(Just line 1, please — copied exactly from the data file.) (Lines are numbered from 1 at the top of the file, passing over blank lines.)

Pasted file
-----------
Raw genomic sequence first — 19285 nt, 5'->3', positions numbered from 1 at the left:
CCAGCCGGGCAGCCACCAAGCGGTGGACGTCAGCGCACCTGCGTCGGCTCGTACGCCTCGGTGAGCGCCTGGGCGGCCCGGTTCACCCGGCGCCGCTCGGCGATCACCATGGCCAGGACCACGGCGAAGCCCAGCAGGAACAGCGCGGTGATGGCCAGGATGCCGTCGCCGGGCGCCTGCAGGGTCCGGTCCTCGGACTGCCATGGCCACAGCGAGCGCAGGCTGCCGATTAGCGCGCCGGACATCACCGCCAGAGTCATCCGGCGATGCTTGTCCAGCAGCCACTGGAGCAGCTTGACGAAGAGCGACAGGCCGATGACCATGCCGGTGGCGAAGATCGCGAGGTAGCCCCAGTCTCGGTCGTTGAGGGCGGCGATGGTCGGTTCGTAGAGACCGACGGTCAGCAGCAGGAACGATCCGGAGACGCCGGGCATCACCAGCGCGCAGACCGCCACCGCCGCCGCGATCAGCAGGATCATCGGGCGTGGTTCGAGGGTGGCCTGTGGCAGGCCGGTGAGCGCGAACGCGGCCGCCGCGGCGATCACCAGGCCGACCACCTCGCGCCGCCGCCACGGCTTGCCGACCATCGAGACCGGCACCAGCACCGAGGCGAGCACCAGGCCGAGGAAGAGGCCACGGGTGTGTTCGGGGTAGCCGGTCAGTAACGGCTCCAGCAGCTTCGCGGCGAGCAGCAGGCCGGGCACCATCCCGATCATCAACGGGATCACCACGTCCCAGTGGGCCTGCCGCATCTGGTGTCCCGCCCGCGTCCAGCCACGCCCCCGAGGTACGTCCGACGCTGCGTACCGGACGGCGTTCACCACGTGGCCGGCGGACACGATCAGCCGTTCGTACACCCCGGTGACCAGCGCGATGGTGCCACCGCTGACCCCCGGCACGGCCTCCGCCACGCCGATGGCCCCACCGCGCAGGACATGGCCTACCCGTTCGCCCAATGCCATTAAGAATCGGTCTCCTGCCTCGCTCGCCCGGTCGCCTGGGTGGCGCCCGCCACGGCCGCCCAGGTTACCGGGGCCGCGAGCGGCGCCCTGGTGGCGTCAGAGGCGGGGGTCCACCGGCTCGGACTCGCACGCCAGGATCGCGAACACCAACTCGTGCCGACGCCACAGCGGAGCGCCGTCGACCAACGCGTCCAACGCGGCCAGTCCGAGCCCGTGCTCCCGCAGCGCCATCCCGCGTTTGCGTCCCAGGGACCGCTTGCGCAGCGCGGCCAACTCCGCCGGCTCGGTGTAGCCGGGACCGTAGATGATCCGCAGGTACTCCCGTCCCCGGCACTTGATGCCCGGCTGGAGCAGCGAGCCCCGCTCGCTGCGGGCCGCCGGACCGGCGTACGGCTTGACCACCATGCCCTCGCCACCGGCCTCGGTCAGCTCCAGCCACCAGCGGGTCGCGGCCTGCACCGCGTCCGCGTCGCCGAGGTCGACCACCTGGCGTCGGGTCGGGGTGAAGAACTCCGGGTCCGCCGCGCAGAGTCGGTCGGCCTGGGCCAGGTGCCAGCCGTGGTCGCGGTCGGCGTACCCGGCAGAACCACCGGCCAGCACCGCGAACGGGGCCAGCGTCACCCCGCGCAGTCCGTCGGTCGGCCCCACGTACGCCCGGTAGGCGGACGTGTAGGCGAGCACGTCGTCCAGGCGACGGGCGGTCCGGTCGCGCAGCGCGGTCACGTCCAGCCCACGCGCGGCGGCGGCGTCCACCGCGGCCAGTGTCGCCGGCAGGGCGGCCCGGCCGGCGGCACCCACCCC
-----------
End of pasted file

Raw genomic sequence first — 19285 nt, 5'->3', positions numbered from 1 at the left: